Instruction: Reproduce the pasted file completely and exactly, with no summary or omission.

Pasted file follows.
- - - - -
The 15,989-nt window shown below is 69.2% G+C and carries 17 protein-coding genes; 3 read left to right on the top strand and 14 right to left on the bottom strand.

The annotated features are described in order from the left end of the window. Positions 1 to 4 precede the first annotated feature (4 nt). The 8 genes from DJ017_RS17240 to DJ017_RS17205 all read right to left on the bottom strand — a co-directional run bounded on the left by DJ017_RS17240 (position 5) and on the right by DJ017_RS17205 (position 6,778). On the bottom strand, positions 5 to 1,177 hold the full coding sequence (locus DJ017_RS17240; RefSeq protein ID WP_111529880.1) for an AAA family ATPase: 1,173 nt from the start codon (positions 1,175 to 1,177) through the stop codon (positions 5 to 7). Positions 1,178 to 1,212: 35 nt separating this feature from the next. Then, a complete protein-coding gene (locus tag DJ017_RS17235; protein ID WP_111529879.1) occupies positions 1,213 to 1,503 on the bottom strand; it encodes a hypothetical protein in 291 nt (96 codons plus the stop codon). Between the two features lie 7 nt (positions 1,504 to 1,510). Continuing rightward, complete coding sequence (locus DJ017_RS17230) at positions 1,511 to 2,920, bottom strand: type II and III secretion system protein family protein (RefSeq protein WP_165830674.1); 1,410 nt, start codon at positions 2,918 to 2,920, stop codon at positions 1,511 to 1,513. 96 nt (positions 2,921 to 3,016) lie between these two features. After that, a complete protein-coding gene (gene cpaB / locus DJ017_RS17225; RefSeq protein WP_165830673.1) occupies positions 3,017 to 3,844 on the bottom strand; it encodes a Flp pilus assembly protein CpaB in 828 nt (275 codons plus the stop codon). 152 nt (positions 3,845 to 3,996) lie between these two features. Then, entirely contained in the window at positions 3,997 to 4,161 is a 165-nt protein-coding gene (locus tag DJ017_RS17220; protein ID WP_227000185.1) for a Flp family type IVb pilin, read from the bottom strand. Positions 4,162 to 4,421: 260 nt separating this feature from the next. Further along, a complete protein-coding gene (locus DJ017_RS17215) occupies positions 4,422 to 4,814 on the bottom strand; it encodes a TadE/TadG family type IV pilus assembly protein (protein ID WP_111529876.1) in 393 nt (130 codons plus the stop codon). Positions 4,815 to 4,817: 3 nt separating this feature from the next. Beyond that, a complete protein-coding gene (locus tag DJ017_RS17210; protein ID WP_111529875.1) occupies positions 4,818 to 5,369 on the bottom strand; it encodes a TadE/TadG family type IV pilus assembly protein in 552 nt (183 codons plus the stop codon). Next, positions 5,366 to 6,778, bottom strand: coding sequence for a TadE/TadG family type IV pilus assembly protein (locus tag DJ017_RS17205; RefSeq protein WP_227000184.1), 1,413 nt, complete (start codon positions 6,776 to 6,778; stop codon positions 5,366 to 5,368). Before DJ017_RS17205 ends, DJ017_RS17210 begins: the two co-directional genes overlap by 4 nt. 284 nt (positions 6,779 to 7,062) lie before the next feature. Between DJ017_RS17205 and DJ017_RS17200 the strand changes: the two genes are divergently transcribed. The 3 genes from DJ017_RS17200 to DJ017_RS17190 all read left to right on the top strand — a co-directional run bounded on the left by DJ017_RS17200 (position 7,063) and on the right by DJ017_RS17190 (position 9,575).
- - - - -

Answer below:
The 15,989-nt window shown below is 69.2% G+C and carries 17 protein-coding genes; 3 read left to right on the top strand and 14 right to left on the bottom strand.

The annotated features are described in order from the left end of the window. Positions 1 to 4 precede the first annotated feature (4 nt). The 8 genes from DJ017_RS17240 to DJ017_RS17205 all read right to left on the bottom strand — a co-directional run bounded on the left by DJ017_RS17240 (position 5) and on the right by DJ017_RS17205 (position 6,778). On the bottom strand, positions 5 to 1,177 hold the full coding sequence (locus DJ017_RS17240; RefSeq protein ID WP_111529880.1) for an AAA family ATPase: 1,173 nt from the start codon (positions 1,175 to 1,177) through the stop codon (positions 5 to 7). Positions 1,178 to 1,212: 35 nt separating this feature from the next. Then, a complete protein-coding gene (locus tag DJ017_RS17235; protein ID WP_111529879.1) occupies positions 1,213 to 1,503 on the bottom strand; it encodes a hypothetical protein in 291 nt (96 codons plus the stop codon). Between the two features lie 7 nt (positions 1,504 to 1,510). Continuing rightward, complete coding sequence (locus DJ017_RS17230) at positions 1,511 to 2,920, bottom strand: type II and III secretion system protein family protein (RefSeq protein WP_165830674.1); 1,410 nt, start codon at positions 2,918 to 2,920, stop codon at positions 1,511 to 1,513. 96 nt (positions 2,921 to 3,016) lie between these two features. After that, a complete protein-coding gene (gene cpaB / locus DJ017_RS17225; RefSeq protein WP_165830673.1) occupies positions 3,017 to 3,844 on the bottom strand; it encodes a Flp pilus assembly protein CpaB in 828 nt (275 codons plus the stop codon). 152 nt (positions 3,845 to 3,996) lie between these two features. Then, entirely contained in the window at positions 3,997 to 4,161 is a 165-nt protein-coding gene (locus tag DJ017_RS17220; protein ID WP_227000185.1) for a Flp family type IVb pilin, read from the bottom strand. Positions 4,162 to 4,421: 260 nt separating this feature from the next. Further along, a complete protein-coding gene (locus DJ017_RS17215) occupies positions 4,422 to 4,814 on the bottom strand; it encodes a TadE/TadG family type IV pilus assembly protein (protein ID WP_111529876.1) in 393 nt (130 codons plus the stop codon). Positions 4,815 to 4,817: 3 nt separating this feature from the next. Beyond that, a complete protein-coding gene (locus tag DJ017_RS17210; protein ID WP_111529875.1) occupies positions 4,818 to 5,369 on the bottom strand; it encodes a TadE/TadG family type IV pilus assembly protein in 552 nt (183 codons plus the stop codon). Next, positions 5,366 to 6,778, bottom strand: coding sequence for a TadE/TadG family type IV pilus assembly protein (locus tag DJ017_RS17205; RefSeq protein WP_227000184.1), 1,413 nt, complete (start codon positions 6,776 to 6,778; stop codon positions 5,366 to 5,368). Before DJ017_RS17205 ends, DJ017_RS17210 begins: the two co-directional genes overlap by 4 nt. 284 nt (positions 6,779 to 7,062) lie before the next feature. Between DJ017_RS17205 and DJ017_RS17200 the strand changes: the two genes are divergently transcribed. The 3 genes from DJ017_RS17200 to DJ017_RS17190 all read left to right on the top strand — a co-directional run bounded on the left by DJ017_RS17200 (position 7,063) and on the right by DJ017_RS17190 (position 9,575).